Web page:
A new report is recommending the Nova Scotia government phase out the cap on property assessments. (Mike Cassese/Reuters)

An independent study prepared for the Union of Nova Scotia Municipalities is recommending the province phase out the cap on residential property assessments introduced nine years ago.

The report was released Thursday and says the cap has disproportionately benefited the owners of more valuable homes. It’s also created situations where properties in the same neighbourhood with almost identical market values are paying quite different taxes.

Lifting the cap is up to the provincial government. Municipal Affairs Minister Mark Furey says he is "open" to the idea, but hasn't made up his mind.

The report was prepared by two property tax experts: Enid Slack with the University of Toronto and Harry Kitchen at Trent University.

The cap was brought in when the market values of many homes in the province were spiking. About 70 per cent of homeowners in the province have their property assessment capped at inflation.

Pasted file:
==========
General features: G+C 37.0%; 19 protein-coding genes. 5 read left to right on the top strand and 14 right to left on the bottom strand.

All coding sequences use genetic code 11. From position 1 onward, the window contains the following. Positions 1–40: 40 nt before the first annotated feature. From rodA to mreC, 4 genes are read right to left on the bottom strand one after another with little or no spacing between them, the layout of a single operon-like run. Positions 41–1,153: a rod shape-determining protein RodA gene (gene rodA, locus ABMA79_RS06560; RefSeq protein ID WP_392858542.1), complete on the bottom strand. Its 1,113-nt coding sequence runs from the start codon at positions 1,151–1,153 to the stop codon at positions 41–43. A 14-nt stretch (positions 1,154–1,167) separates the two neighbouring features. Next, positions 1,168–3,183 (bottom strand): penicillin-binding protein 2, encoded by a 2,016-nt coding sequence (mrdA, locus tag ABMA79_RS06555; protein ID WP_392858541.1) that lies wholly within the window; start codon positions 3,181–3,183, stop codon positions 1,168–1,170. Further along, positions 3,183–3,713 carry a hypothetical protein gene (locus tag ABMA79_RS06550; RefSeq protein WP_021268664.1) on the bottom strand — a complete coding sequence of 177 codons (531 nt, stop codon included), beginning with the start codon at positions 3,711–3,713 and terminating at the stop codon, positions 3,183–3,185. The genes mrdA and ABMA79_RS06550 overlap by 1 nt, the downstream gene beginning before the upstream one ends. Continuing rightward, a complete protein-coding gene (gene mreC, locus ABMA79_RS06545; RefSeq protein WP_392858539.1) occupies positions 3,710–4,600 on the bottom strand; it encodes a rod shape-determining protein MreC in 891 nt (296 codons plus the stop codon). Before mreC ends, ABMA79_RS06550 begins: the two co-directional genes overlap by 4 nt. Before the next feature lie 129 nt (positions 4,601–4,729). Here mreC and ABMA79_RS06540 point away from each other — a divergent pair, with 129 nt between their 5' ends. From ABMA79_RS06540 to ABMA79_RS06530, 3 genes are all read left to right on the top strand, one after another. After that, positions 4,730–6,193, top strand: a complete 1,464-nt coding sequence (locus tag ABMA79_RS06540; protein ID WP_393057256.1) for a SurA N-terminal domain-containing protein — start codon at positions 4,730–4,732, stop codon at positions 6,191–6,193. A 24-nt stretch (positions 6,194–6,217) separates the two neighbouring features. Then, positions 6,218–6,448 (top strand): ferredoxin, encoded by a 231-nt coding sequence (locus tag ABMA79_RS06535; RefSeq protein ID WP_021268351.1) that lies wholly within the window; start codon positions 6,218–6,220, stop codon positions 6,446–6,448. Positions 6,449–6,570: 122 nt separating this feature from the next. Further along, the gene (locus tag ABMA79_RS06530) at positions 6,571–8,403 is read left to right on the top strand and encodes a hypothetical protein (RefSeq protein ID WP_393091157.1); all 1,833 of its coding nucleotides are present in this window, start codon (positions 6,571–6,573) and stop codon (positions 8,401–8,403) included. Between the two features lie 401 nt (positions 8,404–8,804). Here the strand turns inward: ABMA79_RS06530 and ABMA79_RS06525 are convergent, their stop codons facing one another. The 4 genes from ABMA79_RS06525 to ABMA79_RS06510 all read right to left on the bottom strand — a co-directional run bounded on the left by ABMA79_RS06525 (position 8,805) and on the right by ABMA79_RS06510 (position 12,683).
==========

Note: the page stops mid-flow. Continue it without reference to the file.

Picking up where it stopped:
But the cap is lifted when a property is sold, sometimes leading to a jump in assessed value. The cap also does not apply to new homes.

"It’s turning out to be just a totally unfair system, there’s no question about it," says Kentville Mayor David Corkum, president of the UNSM.

He says the cap also discourages people from selling their old home and buying a new one.

And the report finds that homes with higher market values are seeing greater savings than homes that are less valuable.

If the cap is lifted, Corkum says a system would be put in place preventing municipalities from using it as windfall.

He says tax rates would be brought down as assessments rise.

"This is not about municipalities looking for more tax dollars," Corkum says. "This is always about fairness to who should be paying more and who should be paying less."